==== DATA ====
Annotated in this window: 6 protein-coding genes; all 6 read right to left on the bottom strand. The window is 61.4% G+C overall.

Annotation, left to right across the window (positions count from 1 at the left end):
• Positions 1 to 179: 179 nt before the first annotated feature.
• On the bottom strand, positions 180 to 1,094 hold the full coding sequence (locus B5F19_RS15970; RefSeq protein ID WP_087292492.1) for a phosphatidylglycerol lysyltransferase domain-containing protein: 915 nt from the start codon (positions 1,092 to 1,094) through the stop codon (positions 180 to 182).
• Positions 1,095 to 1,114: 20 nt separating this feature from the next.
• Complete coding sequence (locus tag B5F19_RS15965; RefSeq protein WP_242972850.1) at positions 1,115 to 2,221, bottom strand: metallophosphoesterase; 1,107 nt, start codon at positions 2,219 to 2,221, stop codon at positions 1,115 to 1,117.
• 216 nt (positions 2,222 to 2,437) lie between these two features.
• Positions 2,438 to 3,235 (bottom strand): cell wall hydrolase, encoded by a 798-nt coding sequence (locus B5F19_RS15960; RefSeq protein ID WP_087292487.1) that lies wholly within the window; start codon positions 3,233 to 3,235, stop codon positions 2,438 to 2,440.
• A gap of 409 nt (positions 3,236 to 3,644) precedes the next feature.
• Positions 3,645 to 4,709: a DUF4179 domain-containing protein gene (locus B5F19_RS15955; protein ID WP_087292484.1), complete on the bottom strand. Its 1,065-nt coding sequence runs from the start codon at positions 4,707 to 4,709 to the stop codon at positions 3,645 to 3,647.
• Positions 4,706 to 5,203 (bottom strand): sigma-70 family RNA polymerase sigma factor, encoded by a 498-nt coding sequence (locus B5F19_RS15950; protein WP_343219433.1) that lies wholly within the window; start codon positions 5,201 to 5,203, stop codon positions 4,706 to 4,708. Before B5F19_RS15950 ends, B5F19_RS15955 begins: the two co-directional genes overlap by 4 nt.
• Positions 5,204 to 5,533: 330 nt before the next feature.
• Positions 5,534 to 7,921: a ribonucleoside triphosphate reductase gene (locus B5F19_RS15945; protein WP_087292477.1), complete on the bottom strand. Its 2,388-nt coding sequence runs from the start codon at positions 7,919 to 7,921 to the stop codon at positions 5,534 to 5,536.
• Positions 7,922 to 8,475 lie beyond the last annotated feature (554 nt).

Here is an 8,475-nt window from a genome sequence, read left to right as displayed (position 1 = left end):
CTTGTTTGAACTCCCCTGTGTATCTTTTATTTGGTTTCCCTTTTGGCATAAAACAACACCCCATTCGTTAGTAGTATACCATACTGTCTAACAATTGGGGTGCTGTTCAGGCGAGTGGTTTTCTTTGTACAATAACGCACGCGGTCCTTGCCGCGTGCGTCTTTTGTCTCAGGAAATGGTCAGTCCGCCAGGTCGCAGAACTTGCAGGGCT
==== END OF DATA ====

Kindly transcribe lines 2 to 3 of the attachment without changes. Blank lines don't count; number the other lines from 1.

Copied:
Annotation, left to right across the window (positions count from 1 at the left end):
• Positions 1 to 179: 179 nt before the first annotated feature.